Sunday November 13, 2016

How safe is your smart home?

Listen 11:28

The Smart Home sounds like a great idea. Control the heat so it's nice and toasty when you get home! Feed your pet remotely when you're stuck at work!

But is the smart home an unsafe home? The recent DDoS attack that temporarily downed popular websites relied on connected household devices like DVRs. Now, new research shows that smart light bulbs may be vulnerable to hacking.

Colin O'Flynn is a PhD student at Dalhousie University in Halifax. Along with fellow researchers in Israel, he made Philips Hue smart light bulbs install a phony firmware update. From there, O'Flynn was able to control the lights remotely. "This meant that you could reprogram them to do anything you wanted," O'Flynn says. "I could load software on them that just made them completely non-responsive, or made them blink really fast like a strobe light."

Philips has corrected this vulnerability, but it raises broader questions about the security of smart home devices.

Atul Prakash is a computer science professor at the University of Michigan. He specializes in computer security. "I would be cautious, overall," Prakash advises. "The technology is relatively new. Hardware is probably a little bit ahead of the software at this point, and a lot of vulnerabilities we are seeing are primarily on the software side of things." The software on smart devices gets compromised, he explains. "That's what caused the Denial of Service attack."

Despite these concerns, there's a push to popularize the smart, connected home. Smart speakers from Google and Amazon, and Apple's HomeKit system aim to streamline control of those smart devices, bringing them under a central hub. "They are good companies behind these products...with a lot of expertise, but nevertheless it's an active area of research to find security flaws," says Prakash.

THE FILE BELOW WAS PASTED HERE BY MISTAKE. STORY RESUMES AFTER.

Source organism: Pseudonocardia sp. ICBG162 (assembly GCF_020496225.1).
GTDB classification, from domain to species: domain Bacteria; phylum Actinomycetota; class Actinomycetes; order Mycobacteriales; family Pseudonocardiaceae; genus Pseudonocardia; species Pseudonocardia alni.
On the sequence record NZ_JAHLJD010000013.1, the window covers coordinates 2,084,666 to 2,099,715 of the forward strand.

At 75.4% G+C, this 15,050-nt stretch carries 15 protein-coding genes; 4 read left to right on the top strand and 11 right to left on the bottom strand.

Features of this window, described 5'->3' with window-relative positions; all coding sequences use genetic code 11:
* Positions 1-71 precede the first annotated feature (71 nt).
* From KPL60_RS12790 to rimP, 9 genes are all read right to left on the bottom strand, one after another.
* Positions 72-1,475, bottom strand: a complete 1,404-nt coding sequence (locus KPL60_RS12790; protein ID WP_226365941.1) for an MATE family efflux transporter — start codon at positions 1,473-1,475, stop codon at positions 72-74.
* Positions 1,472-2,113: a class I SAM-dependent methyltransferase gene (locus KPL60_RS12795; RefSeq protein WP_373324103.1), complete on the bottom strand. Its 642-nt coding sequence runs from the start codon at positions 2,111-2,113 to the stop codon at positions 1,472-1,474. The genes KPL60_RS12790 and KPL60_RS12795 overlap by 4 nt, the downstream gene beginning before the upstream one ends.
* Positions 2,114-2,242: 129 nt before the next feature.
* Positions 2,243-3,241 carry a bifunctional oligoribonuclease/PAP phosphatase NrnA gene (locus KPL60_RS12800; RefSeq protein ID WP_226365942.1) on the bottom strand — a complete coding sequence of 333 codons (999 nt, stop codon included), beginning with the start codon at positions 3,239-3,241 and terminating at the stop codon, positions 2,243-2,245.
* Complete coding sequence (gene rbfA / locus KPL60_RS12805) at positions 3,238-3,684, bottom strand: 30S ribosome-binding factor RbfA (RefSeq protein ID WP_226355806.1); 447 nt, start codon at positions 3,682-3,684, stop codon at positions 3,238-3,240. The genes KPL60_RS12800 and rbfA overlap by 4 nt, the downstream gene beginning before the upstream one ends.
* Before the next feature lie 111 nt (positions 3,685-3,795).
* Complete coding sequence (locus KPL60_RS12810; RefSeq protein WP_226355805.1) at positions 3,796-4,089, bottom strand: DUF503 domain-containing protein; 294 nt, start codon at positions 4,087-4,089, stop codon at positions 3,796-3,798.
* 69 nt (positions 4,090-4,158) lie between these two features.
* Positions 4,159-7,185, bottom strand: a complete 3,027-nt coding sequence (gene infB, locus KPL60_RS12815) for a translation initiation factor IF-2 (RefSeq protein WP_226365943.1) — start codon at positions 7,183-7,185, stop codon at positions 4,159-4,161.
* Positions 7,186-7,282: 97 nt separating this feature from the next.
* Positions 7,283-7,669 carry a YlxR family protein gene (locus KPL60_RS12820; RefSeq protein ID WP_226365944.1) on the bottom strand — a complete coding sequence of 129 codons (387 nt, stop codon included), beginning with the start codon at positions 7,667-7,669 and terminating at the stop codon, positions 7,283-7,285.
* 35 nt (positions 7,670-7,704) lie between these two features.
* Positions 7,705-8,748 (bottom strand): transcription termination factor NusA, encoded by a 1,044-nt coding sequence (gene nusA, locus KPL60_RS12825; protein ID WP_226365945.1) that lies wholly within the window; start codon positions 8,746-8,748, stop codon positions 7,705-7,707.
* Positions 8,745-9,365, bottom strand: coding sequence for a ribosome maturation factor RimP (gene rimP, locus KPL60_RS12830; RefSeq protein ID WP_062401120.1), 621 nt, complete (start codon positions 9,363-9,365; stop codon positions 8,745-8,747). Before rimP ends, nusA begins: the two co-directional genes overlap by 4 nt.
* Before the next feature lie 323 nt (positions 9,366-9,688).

334 Google Home

Google Home acts as a hub for your connected devices. (

For smart speakers, one risk is that malicious audio could compromise the system. Recent work has shown that this may be a problem in the future. "So essentially you could have...what looks like noise to a human ear, but is actually interpreted as commands," Prakash says. "So there could be something in the background, or somebody else in the background that could play some audio but instruct your [speaker] to act in ways that you didn't expect."

Part of the reason we've been thinking about the smart home is that there's such a push now to bring the connected home together with smart speakers like Amazon Echo, or Google Home. The idea is that you can not only ask it questions, or control your streaming music service, but that it works with a number of connected devices, like the Nest thermostat for instance.

It got Spark senior producer Michelle Parise thinking about praising...the stupid home.